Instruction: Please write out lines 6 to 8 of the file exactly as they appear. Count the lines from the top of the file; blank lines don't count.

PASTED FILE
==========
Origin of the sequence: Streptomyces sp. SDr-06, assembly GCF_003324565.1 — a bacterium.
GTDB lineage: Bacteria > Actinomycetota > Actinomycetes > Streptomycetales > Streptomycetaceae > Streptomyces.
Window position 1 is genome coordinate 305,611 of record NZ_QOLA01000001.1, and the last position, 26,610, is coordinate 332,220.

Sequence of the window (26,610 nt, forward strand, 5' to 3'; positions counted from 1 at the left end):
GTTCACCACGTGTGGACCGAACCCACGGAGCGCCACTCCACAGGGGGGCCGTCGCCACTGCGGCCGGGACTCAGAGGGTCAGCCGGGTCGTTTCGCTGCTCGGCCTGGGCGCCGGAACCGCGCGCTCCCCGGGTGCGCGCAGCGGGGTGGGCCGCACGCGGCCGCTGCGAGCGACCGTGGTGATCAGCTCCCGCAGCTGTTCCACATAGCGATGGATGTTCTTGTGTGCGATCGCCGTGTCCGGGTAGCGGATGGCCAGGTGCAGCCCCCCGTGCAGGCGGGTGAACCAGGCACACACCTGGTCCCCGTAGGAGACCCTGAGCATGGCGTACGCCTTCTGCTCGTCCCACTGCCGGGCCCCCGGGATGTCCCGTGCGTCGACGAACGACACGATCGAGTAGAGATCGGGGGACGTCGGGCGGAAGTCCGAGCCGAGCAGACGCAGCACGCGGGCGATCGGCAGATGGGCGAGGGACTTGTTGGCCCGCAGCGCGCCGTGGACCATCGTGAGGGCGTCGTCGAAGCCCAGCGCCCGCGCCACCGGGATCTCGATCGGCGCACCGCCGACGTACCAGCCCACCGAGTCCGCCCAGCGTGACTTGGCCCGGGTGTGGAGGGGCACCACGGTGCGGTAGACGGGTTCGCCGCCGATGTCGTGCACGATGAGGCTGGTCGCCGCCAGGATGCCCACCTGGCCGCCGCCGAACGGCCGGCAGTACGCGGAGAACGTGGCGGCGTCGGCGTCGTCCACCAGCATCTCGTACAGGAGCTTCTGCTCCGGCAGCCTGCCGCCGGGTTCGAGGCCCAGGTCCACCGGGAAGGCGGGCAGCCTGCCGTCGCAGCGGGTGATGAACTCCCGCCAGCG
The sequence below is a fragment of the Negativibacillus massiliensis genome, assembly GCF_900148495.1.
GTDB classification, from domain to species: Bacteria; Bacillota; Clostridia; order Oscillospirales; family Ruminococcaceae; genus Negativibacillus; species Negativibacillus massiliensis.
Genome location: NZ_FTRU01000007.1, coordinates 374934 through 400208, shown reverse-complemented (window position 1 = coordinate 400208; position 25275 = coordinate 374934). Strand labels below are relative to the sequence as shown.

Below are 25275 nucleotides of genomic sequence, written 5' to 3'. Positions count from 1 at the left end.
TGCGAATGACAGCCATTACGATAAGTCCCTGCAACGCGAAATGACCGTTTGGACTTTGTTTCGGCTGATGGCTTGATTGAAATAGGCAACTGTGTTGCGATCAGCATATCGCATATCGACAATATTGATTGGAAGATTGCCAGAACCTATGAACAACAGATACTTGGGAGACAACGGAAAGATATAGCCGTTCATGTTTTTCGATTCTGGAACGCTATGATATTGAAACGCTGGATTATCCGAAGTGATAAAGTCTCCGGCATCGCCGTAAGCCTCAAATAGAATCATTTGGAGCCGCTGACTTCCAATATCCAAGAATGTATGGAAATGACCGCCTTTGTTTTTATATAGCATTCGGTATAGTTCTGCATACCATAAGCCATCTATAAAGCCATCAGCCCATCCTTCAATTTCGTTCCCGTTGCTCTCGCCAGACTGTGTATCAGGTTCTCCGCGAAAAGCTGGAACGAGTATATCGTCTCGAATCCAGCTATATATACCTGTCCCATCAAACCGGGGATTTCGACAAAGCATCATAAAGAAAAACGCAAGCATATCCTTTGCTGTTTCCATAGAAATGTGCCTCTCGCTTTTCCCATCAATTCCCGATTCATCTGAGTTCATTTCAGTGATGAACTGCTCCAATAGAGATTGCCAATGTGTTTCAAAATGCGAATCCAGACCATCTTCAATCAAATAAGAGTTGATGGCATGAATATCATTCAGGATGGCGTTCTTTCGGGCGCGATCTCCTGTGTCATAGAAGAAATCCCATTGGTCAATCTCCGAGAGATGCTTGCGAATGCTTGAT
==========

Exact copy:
The sequence below is a fragment of the Negativibacillus massiliensis genome, assembly GCF_900148495.1.
GTDB classification, from domain to species: Bacteria; Bacillota; Clostridia; order Oscillospirales; family Ruminococcaceae; genus Negativibacillus; species Negativibacillus massiliensis.
Genome location: NZ_FTRU01000007.1, coordinates 374934 through 400208, shown reverse-complemented (window position 1 = coordinate 400208; position 25275 = coordinate 374934). Strand labels below are relative to the sequence as shown.